High School Today
I am a high school teacher, but sometimes I don’t really understand what is going on with high school students. This is High School is a Canadian documentary series following high school students, teachers, and administrators during the school year at a public high school in Kamloops, BC. Installing 50 remote controlled cameras, producers kept them on for eight weeks. This documentary is especially interesting for me, as a high school teacher, to see what other teachers and administrators are doing as well as the students they are working with.
Grade 9 is the Worst Year
The first episode of this season focuses on students in grade 9, and the challenges of this very “special” time. For whatever reason, grade 9 seems to be one of the most challenging times for both students and teachers (I am currently experiencing this first hand.)
It is eye-opening to see from a student’s perspective how social media can seem to make typical adolescent trouble even worse. Instead of someone passing a note to someone in class, with texting and phones in everyone’s hand, one mean comment can spread like wildfire. Two girls coping with growing apart during the changes of high school get caught up in rumour spreading, which resulted in one girl crying, leaving school, and staying home for several days. Often as teachers I think we get caught up in academic success, and don’t empathize enough in the day-to-day sensitivities of student life. It’s tough!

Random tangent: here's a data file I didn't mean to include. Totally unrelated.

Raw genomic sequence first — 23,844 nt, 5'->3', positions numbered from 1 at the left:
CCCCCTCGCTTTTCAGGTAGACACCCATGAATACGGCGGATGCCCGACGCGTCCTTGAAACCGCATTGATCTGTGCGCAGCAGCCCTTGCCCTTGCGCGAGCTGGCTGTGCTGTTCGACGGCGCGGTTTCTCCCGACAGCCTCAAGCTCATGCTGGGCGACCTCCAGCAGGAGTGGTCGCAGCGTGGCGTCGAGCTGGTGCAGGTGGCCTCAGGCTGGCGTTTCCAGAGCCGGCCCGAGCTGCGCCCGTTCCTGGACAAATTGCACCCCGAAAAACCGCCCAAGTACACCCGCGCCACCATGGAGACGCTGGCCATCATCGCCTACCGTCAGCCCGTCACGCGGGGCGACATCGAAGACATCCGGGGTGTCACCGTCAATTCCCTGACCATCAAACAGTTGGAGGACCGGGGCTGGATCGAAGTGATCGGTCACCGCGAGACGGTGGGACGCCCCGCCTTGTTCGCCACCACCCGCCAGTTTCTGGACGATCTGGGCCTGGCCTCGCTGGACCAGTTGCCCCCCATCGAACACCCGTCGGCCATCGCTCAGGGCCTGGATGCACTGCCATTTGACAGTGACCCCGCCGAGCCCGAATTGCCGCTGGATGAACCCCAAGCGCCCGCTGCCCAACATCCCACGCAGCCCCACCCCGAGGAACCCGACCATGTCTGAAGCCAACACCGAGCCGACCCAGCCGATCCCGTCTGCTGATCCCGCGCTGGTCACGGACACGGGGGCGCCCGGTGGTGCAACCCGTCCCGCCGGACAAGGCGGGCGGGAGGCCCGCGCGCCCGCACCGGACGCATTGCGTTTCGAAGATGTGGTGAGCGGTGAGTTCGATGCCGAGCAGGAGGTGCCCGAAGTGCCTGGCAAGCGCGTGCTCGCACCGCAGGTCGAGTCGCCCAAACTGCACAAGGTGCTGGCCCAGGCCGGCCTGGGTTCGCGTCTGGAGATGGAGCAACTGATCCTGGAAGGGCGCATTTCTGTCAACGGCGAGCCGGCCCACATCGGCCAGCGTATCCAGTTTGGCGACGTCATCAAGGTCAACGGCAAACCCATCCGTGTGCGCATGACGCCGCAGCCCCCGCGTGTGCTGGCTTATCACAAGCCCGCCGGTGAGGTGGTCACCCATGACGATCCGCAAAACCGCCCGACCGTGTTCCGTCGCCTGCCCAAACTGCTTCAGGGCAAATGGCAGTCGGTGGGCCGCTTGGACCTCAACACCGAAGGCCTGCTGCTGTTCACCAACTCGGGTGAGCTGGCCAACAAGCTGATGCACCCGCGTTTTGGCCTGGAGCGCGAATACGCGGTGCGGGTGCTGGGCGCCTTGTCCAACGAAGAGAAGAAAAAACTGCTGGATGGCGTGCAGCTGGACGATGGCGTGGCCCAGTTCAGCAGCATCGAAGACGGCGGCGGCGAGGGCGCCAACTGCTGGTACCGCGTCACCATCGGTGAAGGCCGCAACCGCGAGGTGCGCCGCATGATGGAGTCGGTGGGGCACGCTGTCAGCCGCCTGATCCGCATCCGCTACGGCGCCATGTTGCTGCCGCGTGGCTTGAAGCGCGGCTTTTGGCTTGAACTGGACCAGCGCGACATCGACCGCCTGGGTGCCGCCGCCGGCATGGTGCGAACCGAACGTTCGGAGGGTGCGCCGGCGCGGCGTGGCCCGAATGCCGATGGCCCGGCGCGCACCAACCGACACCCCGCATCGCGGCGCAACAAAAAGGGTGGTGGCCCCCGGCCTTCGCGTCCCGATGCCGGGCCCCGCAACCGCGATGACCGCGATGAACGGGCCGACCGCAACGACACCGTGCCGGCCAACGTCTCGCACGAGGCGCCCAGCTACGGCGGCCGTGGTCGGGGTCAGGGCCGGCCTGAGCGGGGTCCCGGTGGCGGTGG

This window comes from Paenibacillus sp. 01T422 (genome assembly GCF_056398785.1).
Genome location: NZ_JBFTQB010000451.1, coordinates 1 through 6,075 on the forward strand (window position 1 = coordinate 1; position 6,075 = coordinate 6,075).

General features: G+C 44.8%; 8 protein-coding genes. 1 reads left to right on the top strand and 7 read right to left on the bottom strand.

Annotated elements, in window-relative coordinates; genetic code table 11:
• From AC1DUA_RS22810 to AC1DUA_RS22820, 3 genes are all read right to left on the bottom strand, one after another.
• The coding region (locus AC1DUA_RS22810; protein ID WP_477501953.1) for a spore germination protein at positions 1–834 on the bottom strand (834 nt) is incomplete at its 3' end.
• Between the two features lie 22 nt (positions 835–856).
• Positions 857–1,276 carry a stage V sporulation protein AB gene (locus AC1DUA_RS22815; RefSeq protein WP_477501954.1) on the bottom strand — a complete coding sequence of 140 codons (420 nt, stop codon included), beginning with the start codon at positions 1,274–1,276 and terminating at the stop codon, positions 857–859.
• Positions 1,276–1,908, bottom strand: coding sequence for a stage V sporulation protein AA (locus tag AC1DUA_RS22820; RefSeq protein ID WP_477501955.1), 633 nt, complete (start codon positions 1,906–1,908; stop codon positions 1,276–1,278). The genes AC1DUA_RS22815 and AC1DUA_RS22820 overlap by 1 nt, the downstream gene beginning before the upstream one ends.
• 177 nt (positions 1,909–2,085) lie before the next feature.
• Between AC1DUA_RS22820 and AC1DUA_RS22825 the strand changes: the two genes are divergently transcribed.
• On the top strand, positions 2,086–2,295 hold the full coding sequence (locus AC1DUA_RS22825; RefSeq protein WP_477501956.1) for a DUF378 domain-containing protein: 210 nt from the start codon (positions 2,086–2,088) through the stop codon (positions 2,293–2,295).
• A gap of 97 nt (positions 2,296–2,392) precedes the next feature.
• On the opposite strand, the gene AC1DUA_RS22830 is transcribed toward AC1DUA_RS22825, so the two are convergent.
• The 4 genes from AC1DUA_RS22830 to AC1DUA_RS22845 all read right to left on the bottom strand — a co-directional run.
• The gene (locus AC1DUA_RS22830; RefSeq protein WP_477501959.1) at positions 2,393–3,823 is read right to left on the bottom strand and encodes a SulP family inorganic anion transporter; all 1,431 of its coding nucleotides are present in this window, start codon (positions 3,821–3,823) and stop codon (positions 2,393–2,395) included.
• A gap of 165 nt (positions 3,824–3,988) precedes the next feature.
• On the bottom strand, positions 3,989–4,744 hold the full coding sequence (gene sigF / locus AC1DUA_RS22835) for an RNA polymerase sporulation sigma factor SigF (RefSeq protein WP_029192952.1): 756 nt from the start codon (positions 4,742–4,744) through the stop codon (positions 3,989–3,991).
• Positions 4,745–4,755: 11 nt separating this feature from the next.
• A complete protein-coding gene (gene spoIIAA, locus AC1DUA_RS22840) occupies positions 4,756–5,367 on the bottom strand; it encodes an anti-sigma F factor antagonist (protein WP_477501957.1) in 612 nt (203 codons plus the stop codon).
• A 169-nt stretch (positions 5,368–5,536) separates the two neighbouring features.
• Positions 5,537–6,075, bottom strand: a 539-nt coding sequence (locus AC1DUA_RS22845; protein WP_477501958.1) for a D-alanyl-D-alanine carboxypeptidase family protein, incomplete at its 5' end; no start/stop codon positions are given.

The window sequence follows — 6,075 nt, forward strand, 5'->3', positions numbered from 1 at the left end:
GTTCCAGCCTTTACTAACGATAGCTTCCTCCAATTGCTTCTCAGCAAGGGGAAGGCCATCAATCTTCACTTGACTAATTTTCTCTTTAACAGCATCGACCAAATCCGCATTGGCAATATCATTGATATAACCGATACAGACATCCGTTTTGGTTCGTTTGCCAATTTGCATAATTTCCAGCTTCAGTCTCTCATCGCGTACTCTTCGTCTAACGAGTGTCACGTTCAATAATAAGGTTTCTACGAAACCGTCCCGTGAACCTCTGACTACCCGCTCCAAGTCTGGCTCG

Good Ideas for Bad Behaviour
What I was most impressed by, was the effectiveness of team-based strategy for behavioral problems. When a student was struggling to behave in class, and frequent detentions were no longer working, the vice principal and rugby coach decided to make a deal with the student. If he was able to stay out of detention for 3 days, he would be allowed to run drills for the rugby team. Finding a constructive way to give attention to attention seeking kids was very effective in this case, and definitely something I will start thinking about with behavioral challenges.
As teachers, we spend most of our time in our classroom with the door closed. Series like this are eye opening for both teachers, parents, and anyone interested in the current state of education and adolescence.